Printable CopyLITTLE MAN
Cabaret Fringe Festival
Nexus Arts
Until 12 Jun 2021

Review by Helen Karakulak

“Little Man” is an endearing showcase of how music shapes experience, hitting all the right notes for a quality cabaret. Brenton ‘BJ’ Shaw is an incredibly charismatic performer, with a commanding stage presence. He relaxes into himself on stage in both lighter moments like breaking into smiles saluting his audience with a ‘cheers’, and the more solemn, like displaying a deeper vulnerability discussing losing a parent.

Accompanied by Mat Morison on piano, Shaw guides the audience through a setlist that combines youthful 90s pop, with a welcomed opening ode to the Spice Girls, and sincere ballads. The production weaves together stories of love and loss through hits and original songs by Shaw that complement each other well. Shaw’s vocal arrangements of covers are unique enough that they feel fresh, rejuvenated by his warm timbre. They’re tweaked to suit the tone of the performance without straying so far that the tracks are unrecognisable.

Directed by Catherine Campbell, Shaw’s expressive gestures and confident posture draw in audiences to his colourful commentary between songs. A particularly notable piece of storytelling was a tale of young, closeted love, in which Shaw portrayed a relatable urgency and desire. The performance was well-paced, using effective comedic timing when humorously interjecting in a recollection.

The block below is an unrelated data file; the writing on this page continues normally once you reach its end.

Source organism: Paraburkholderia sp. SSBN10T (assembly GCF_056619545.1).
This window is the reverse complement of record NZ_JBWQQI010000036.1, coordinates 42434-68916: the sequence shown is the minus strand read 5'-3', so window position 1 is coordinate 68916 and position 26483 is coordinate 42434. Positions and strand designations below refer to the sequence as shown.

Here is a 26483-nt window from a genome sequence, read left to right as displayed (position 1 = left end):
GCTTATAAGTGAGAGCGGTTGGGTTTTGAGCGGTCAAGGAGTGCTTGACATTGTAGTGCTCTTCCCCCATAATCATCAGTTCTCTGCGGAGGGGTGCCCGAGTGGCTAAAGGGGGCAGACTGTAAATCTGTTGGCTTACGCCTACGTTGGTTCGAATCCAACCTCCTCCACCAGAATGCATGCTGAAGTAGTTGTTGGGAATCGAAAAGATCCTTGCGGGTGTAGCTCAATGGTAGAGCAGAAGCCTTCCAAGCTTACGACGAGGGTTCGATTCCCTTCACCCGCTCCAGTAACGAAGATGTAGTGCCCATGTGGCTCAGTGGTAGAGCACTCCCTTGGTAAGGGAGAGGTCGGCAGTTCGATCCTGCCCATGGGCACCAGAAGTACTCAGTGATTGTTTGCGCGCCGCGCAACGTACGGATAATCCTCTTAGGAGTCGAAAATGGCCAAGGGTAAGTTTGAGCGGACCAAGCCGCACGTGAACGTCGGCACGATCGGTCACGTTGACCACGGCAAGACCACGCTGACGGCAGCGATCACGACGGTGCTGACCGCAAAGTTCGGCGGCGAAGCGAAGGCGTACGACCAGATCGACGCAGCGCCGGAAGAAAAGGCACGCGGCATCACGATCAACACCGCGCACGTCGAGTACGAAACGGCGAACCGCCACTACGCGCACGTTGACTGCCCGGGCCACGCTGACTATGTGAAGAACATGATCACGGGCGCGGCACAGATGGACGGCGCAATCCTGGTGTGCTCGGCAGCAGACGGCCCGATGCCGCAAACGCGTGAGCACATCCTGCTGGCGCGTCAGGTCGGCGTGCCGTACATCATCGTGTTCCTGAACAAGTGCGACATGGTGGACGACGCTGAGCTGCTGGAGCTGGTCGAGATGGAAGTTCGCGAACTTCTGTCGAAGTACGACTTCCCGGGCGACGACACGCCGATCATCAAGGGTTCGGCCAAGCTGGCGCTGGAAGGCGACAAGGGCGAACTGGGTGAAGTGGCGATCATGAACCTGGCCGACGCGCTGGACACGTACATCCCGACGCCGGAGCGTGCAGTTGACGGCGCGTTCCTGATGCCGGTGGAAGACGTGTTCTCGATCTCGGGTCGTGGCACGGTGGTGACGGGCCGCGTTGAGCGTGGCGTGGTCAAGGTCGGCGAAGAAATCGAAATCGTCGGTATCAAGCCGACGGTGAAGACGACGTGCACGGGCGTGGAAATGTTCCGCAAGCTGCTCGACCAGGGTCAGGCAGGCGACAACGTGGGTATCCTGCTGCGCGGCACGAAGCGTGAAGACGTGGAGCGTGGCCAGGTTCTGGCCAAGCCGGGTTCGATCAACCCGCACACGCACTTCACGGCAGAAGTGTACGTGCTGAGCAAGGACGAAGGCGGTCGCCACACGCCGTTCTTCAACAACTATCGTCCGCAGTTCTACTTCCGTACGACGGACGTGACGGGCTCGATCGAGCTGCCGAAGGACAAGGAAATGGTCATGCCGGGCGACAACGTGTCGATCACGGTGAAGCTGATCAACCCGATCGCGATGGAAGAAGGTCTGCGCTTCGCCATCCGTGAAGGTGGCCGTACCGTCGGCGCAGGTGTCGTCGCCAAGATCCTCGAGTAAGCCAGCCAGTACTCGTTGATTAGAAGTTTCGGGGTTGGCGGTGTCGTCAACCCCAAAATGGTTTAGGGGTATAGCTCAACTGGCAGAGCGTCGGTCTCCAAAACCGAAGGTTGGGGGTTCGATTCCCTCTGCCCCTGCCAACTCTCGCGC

“Little Man” is structured as a personal anthology of coming-of-age blunders and celebrations in this enjoyable cabaret. A slightly jumbled timeline, referencing events in various years out of order and calling back to one another, may halt engagement, taking viewers out of the moment while following the story. However, this is not so much of an issue that it interferes with understanding the message or hindering the quality of the performance, as Shaw draws audiences in with ease.

“Little Man” is a wholesome night of musical theatre that delivers in producing a love letter to queer youth. Through moving anecdotes about relationships with parents, friends and lovers, coupled with an appreciation for music that shaped his youth, Shaw’s energetic performance is full of reassurance and joy.